Adm. Mullen: Budget Cuts Must Begin Before 2014
“We have to put initiatives in place in the mid-term that will generate cash in the out-years,” Mullen told reporters June 2. Because it takes years for savings to materialize, tough decisions cannot be postponed beyond 2014, he said.
Mullen, who is scheduled to retire in August, has been outspoken in the past about the detrimental effects of the nation’s financial woes on the U.S. military, and even characterized the soaring federal debt as a worrisome “national security threat.” He also has criticized the Pentagon’s bureaucracy and the military services for having lost their ability to prioritize after a decade of rampant budget growth.
But he has struck a more cautious note as of late, warning that any defense budget cuts have to be debated in a thoughtful manner, and that the United States, even after the death of Osama Bin Laden, faces unprecedented security challenges that will require a trained-and-ready military force.
The budget cuts that the Defense Department now must make in order to help reduce the federal deficit come a most inopportune time, Mullen said at a breakfast meeting with reporters in Washington, D.C. “This isn’t like coming out of Vietnam, it’s not like the ‘90s … The level of national security challenges is, from my perspective, near an all-time high if not an all-time high,” he said. “That argues for very careful consideration of how we move ahead with the budget.”
But Mullen recognized that the Pentagon’s budget should not be treated as a sacred cow. “We can’t be a department that doesn’t participate in this [debt reduction effort] … but it has to be done very carefully.”
Every item in the defense budget should be “on the table,” including health care, pay and benefits, said Mullen.
Excess overhead, bureaucratic bloat and unneeded infrastructure should be slashed in order to preserve “war fighting” capabilities, he said.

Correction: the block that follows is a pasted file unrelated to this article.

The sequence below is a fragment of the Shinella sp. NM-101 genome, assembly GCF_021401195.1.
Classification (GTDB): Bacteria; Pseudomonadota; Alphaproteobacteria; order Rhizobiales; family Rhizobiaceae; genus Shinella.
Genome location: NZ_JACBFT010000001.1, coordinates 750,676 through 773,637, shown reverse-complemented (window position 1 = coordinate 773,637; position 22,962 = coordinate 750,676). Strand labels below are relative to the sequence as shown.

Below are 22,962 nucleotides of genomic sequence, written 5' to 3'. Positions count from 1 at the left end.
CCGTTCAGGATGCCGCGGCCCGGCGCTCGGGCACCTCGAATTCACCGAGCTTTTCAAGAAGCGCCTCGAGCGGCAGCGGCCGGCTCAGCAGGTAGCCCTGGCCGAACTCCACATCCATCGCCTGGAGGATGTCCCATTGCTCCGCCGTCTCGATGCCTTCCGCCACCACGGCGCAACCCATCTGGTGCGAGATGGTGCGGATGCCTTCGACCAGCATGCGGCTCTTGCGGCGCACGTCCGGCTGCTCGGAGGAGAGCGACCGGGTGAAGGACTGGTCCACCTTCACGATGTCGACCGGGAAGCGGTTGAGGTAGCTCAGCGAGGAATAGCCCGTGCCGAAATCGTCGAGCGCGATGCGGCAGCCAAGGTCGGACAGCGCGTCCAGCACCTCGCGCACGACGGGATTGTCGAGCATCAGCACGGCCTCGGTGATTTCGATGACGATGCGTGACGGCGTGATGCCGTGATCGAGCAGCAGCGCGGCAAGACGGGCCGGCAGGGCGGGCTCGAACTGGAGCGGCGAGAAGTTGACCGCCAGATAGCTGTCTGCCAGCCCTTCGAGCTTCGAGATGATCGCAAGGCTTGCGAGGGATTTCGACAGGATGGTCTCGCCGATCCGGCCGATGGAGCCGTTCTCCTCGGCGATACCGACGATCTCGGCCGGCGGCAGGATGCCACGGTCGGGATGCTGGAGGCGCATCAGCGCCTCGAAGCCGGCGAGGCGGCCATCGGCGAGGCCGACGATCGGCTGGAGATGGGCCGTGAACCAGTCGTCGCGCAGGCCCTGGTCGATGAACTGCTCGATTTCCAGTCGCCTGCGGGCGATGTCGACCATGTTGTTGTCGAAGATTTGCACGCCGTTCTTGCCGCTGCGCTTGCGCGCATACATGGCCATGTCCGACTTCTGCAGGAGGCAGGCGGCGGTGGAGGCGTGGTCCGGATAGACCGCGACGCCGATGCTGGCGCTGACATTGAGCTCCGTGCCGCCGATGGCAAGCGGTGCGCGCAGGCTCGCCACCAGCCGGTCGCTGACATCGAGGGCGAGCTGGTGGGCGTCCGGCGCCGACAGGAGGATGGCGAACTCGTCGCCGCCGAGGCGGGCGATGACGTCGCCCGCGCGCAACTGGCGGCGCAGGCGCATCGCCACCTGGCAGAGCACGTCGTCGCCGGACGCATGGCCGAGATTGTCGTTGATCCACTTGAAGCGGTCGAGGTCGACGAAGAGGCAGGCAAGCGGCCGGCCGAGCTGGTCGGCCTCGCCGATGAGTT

Mullen praised Defense Secretary Robert Gates’ persistent — and often unsuccessful — attempts to cut waste out of the Pentagon’s “fourth estate.” These are agencies, field activities, joint headquarters, and support staff functions that, according to Gates, operate as a “semi-feudal system — an amalgam of fiefdoms without centralized mechanisms to allocate resources, track expenditures, and measure results relative to the department’s overall priorities.” The fourth estate consumes $64 billion a year, and yet Gates, despite significant efforts, was only was able to squeeze one billion in savings.
“It’s not an easy fix,” said Mullen. The fourth estate has “grown so much over the course of the last decade,” he added. “Everyone in those positions — staffs, contractors, military billets — feel they have an important job to carry out.”
This costly administrative overhead apparatus eventually has to be downsized so the Pentagon can preserve military force structure, Mullen said. At some point in this discussion, the Defense Department will have to trade off some share of the fourth estate to protect personnel and weapon systems, he said. But it will be “difficult,” Mullen said. “I’ve never seen anyone pour as much time and effort into getting at this as I have seen on the part of Bob Gates.” Even with that level of leadership focus, he noted, “there is still plenty of resistance.”
Weapon acquisition programs, too, will be under greater scrutiny, Mullen said. “Programs have to come in on cost and schedule,” he said. “Performance needs to be a lot better than it has been.” This is not just a contractors’ problem. “We’re all in this. … We [government officials] need to be more judicious about our requirements generation than we’ve been in the past,” he said. “If we don’t do this right, we are not going to have capability.”
Reality is setting in that the days of easy money at the Pentagon are over, Mullen said. While discussing budget concerns with other officers, he said, “there hasn’t been any push-back. … That can sometimes be a measure” of whether the Pentagon is coming to grips with the fiscal pressures that lie ahead.